Microsoft has flicked the switch on its Azure Backup service for Windows 10 clients.
Azure Backup is Microsoft's cloud backup service and is positioned as an alternative to tape, rather than a rapid recovery tool. Application data is the service's main target, if only because Azure Site Recovery already handles the chore of storing virtual machine snapshots in the cloud and offering the chance to fail over to them should your very own bit barn experience a total inability to support usual performance (aka go TITSUP).
The Windows 10 version of the service requires you to install the Azure backup agent and point it at an Azure Backup Vault. Once you've completed those chores, the service will allow you to schedule backups up to three times a day and do its best to reduce bandwidth consumption by making only incremental backups where possible.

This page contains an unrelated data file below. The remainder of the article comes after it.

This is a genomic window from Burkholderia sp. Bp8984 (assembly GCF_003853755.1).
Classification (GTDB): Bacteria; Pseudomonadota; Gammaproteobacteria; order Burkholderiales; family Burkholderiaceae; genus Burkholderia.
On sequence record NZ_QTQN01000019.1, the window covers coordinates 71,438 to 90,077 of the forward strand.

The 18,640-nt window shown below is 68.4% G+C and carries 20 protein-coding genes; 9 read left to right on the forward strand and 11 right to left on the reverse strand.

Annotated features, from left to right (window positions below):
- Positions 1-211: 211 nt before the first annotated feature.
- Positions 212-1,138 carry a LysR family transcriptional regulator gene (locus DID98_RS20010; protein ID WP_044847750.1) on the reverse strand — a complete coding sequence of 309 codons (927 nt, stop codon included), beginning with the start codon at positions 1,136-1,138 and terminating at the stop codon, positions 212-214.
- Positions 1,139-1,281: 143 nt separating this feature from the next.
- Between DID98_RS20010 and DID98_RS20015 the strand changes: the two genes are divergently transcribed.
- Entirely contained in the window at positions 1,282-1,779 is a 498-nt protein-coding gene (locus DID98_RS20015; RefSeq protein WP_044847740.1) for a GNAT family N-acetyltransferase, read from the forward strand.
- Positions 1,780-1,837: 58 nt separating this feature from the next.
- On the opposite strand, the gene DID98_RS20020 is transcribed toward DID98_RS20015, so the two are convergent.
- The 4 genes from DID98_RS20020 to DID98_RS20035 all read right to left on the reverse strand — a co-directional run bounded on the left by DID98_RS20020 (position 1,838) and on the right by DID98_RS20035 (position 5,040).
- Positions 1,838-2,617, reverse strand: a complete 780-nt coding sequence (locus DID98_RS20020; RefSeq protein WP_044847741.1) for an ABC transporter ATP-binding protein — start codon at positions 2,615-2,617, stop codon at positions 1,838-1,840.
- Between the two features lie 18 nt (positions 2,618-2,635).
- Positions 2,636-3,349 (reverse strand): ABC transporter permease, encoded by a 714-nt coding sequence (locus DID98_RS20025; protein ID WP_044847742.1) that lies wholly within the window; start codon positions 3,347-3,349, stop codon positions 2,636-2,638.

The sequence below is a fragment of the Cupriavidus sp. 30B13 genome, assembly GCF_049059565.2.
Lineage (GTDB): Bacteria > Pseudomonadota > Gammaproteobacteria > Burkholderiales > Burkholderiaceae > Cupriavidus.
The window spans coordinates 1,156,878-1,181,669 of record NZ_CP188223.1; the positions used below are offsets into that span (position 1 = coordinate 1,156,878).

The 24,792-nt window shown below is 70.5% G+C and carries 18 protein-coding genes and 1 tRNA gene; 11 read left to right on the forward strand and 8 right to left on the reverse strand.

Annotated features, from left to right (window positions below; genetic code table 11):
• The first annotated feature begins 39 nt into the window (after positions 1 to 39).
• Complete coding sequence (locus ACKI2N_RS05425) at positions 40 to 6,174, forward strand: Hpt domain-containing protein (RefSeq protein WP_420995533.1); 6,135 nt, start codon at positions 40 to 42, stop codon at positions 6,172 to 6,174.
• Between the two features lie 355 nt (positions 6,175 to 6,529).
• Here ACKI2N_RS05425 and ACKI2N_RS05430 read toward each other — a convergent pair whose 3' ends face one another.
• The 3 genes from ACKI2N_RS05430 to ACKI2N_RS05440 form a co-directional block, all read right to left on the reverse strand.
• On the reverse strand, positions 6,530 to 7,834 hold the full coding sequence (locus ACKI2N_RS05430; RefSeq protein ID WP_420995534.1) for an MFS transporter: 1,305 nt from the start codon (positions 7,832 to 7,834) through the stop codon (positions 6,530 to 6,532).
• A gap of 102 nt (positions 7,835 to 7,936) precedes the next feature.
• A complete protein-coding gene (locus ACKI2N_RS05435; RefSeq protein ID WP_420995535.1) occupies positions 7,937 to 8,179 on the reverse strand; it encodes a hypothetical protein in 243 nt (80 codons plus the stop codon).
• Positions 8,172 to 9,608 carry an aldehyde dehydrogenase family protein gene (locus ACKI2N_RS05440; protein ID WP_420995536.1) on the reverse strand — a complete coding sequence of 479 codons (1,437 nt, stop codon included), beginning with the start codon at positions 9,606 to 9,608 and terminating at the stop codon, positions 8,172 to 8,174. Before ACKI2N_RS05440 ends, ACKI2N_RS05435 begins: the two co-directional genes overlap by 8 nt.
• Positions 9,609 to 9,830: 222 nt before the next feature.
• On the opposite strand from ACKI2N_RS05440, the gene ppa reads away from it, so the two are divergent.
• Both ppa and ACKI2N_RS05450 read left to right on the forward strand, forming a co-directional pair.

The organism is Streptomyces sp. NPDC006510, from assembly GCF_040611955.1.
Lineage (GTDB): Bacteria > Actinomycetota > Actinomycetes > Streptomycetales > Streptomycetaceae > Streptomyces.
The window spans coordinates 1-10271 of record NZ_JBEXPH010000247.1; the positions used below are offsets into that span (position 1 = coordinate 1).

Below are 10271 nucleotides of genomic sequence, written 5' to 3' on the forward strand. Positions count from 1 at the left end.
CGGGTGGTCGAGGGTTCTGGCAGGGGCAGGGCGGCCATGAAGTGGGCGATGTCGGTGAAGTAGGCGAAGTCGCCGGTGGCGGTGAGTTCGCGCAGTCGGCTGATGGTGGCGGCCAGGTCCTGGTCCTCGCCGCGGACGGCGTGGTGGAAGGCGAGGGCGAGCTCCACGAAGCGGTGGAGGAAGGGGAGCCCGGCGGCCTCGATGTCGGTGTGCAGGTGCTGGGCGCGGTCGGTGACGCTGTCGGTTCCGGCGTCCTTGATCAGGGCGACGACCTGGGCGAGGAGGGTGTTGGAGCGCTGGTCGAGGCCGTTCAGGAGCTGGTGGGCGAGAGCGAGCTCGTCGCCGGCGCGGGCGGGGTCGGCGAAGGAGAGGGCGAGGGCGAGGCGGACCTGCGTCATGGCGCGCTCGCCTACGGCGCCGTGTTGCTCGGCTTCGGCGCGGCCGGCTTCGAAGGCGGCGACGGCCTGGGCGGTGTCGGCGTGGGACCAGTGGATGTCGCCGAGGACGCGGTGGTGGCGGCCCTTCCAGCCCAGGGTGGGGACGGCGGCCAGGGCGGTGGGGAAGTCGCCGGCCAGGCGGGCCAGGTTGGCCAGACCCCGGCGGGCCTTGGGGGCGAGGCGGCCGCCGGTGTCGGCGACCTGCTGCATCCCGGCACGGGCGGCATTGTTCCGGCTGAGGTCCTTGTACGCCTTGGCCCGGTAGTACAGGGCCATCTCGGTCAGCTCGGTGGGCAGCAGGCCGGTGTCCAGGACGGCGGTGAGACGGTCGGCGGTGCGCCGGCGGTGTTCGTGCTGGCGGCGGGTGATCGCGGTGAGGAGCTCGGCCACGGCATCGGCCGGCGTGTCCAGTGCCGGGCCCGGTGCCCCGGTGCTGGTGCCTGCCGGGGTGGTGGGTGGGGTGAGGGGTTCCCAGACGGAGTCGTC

Users of Microsoft's OneDrive cloud storage lockers may be wondering, at this point in the story, just why they would bother with Azure Backup given that OneDrive does backups more frequently. Answers to such queries include the fact that Azure Backup can handle data beyond the OneDrive folder, offers a restore facility and encrypts data in motion. There's also admin-level scheduling tools on offer, plus promises of 99.9 per cent uptime and the chance to store data for 99 years.
Windows has included basic backup utilities for many years. That Microsoft's now giving those tools the cloud treatment should come as no surprise, especially to makers of backup software. Such companies already have ample evidence that Redmond is using Azure to challenge their businesses and now have a new front on which to fight. ®